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Celebrating 50 Years of Chapter 187, Texas-Style

By Fi Dot

September 2015 - On a hot summer Texas morning, I am driving to Georgetown Airport for our regular chapter meeting. This time, it’s a special one. 

Our president has been researching the chapter’s history, and it turned out we had missed our 50th birthday! So we decided to celebrate it this year, during our 51st. 

Researching the EAA publications, it seems that 1963 would be the year when the newest chapter number was 186, and the first mentioning of the formation of Chapter 187 is from 1964. So, in lieu of a better record, we take it that we passed the 50-year mark in 2014. 

One of the most prominent chapter founders was no one else but Tony Bingelis himself. He’s mostly known for his “Tony’s 4” — the four books on airplane building that rightfully occupy the “Bible of Homebuilding” spot in any airplane builder’s bookcase. 

Tony grew up in Maine and enlisted in the U.S. Army Air Corps in the 1940s. He served there throughout his career. By one account, Tony started building his first airplane in the 1960s while stationed in Japan. By another, it was in the 1930s (he was just more than 10 years old back then) and it was a glider. 

Starting in the 1950s, Tony volunteered his help and services to EAA in various capacities. It culminated in him writing 299 consecutive articles for Sport Aviation’s “The Designee Corner” column, which he churned out monthly. Two hundred ninety-nine consecutive months — that’s almost 25 years of writing! 

Tony passed away in 2001, and we have a few personal accounts of him posted on the chapter’s blog.

I get into the airport’s meeting room, where the chairs have been diligently lined up by Haruko and Rob, our current president and treasurer. Folks are coming in, most of them familiar faces: Stu McCurdy of Falcon Flight formation team (you’ve seen them at AirVenture); Deene Ogden and Seth Hancock, our longtime tech counselors; John “Beej” Nunn, creator of the Biplane Forum; and other chapter members. Some guests from nearby chapters show up as well and we begin.

Haruko talks about Paul Poberezny and his humility and love for other people. 

Rob recites some of the facts from Tony’s history of service in the Army Air Corps and his many contributions to EAA.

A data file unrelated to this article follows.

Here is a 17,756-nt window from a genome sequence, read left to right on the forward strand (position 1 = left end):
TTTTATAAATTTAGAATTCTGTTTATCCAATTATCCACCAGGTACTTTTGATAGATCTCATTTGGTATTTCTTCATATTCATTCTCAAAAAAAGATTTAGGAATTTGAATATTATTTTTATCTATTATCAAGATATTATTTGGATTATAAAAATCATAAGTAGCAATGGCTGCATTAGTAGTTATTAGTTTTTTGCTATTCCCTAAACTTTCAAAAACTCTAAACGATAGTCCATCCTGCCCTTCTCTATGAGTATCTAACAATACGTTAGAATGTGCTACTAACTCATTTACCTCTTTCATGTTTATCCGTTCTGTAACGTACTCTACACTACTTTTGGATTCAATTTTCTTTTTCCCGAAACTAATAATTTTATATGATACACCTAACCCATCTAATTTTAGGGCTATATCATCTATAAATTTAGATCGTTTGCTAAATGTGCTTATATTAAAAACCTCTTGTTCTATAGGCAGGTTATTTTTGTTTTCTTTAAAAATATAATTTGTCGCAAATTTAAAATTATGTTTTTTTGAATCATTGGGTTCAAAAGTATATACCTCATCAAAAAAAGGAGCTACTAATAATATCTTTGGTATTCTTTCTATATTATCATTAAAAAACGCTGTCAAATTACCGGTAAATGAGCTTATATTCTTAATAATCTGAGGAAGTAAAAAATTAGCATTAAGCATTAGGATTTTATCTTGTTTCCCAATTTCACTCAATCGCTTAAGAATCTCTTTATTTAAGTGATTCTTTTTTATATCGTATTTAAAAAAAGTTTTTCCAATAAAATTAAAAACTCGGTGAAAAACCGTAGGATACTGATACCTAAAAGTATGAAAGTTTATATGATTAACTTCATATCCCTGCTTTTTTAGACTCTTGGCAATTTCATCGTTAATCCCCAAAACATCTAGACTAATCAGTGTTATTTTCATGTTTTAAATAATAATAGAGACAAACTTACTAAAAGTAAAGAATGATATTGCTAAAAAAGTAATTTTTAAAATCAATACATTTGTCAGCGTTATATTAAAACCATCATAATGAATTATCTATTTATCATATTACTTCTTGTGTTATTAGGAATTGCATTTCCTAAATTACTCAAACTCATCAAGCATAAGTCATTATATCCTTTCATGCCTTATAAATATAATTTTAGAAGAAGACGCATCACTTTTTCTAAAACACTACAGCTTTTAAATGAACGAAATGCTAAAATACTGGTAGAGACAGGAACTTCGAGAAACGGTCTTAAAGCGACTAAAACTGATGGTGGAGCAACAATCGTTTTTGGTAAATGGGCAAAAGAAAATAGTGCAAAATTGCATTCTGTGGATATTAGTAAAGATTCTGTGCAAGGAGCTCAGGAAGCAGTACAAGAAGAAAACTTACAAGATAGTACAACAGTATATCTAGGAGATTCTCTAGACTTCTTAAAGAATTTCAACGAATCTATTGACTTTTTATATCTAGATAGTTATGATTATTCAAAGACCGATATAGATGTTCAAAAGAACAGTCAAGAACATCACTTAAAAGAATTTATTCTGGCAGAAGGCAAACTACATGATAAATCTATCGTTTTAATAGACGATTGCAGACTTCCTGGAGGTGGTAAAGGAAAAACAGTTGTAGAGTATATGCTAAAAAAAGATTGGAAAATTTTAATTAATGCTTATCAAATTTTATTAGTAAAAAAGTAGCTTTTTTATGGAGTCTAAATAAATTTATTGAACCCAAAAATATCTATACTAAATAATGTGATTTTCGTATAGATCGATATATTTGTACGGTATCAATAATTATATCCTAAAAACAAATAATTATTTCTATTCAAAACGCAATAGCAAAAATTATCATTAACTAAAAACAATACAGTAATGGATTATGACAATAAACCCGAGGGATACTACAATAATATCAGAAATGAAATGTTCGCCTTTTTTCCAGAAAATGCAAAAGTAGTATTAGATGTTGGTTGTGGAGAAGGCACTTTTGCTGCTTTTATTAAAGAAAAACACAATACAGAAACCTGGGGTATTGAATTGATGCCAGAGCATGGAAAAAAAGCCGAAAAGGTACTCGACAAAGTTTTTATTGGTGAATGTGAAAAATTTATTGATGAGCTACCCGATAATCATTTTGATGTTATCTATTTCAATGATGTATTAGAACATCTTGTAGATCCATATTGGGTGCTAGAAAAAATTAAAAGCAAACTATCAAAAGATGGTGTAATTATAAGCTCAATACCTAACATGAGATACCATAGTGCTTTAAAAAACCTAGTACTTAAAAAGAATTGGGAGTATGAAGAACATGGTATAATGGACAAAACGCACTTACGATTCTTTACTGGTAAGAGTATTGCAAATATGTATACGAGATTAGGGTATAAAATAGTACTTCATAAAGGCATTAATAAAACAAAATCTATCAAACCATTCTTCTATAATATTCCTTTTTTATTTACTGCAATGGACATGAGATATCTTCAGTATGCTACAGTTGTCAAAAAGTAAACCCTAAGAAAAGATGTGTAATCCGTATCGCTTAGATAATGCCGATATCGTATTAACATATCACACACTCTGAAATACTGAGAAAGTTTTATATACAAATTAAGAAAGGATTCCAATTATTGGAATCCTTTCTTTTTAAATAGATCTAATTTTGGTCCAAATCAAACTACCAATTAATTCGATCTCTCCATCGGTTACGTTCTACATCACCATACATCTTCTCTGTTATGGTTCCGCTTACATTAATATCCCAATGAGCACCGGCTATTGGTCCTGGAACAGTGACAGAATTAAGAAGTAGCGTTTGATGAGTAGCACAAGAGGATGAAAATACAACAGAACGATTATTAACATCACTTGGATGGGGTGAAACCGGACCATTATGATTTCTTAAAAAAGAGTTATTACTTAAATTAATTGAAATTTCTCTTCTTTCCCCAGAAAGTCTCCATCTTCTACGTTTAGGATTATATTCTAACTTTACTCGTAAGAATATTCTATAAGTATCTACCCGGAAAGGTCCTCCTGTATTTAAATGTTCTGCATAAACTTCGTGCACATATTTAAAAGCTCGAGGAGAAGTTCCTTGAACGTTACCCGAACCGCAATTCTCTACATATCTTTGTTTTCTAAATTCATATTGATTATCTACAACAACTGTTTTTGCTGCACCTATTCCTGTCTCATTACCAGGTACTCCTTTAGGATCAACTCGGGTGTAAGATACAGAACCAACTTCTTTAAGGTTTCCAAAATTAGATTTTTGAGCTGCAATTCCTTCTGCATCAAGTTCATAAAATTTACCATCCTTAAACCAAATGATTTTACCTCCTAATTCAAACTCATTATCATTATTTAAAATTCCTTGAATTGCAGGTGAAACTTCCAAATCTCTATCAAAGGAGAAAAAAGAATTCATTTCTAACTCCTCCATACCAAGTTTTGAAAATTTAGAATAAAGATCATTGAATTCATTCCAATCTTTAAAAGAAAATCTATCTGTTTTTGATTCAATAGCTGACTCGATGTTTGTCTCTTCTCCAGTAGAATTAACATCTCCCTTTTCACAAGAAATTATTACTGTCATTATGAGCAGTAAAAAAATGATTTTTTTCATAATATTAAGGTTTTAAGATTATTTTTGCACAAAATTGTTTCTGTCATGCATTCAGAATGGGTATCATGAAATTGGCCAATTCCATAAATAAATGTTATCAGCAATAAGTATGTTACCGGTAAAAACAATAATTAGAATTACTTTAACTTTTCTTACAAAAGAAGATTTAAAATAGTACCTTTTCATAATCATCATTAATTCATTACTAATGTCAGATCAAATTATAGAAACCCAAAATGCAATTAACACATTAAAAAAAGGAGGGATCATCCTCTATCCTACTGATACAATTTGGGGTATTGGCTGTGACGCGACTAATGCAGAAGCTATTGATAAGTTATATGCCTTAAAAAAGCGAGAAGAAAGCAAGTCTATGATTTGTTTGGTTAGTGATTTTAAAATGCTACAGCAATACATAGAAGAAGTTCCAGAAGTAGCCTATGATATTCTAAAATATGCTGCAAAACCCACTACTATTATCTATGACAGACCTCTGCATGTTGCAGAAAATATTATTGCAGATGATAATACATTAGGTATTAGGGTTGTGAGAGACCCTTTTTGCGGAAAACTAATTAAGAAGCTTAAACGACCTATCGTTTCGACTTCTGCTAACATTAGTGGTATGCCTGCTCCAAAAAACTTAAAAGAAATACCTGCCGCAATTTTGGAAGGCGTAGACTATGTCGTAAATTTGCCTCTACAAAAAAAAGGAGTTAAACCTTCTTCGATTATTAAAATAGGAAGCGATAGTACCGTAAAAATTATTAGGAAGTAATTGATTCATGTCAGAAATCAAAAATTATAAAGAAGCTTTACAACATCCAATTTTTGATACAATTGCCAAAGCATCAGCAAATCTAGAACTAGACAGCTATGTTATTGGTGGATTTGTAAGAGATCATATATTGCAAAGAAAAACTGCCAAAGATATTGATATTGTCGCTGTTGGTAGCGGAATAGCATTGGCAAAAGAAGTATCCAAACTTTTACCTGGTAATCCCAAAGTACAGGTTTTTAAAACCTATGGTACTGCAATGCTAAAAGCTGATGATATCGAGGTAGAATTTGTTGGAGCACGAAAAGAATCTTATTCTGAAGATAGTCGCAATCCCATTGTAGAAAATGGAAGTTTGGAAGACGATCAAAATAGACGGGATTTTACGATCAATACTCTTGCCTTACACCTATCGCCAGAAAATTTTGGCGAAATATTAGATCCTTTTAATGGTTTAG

A few folks who have been around for a while come up and recollect their experiences from being early chapter members. The most interesting to me are the stories of Deene Ogden and Seth Hancock, both members from the earliest days who had spent lots of time with Tony. Seth talks about Tony buying a new house, with the main criteria being having a good-size garage — usable as an “airplane construction factory.”

Jeffrey Klaas steps up. He was the president in the early 1990s and talks about the chapter a little bit. He pulls out a couple of the chapter’s member rosters and shows the awesome graphics one of the members did for all of the newsletters of Chapter 187, “The 187th Air Force.” 

We unwrap the 50th anniversary plaque from the EAA headquarters and head outside for a group shot. The intense Texas sun beats down upon us. It’s more than a hundred degrees outside! We fix that with some ice cream. 

Just after the ice cream, I bump into Brad Bellamy, one of the older chapter members, and he hands me a treasure: a pile of old newsletters and other memorabilia! I scanned them over the days, and the archive is now available.

The membership is large, and we have quite a number of “weekend warriors” in their garages and hangars riveting, cutting, welding, and painting away. 

John “Beej” Nunn is almost done with his Skybolt, figuring being about a year and a half away on a 9-year-to-date project. Beej started the now wildly popular Biplane Forum when he couldn’t find a good online resource to help him build his plane.

Stu McCurdy is diligently practicing and training his RV formation, Falcon Flight, which started as him teaching a few of the local chapter members some formation flying. 

Jimmy Cox and yours truly are busy with Rockdale Tiger Flight, a group of kids and adults learning to build airplanes with our RV-6 and Zenith CH-601 projects, and running a perpetual weekend Young Eagles rally. 

And of course, Pete Christensen is buzzing around in his Kitfox. 

Now, it’s time for us to go flyin’!

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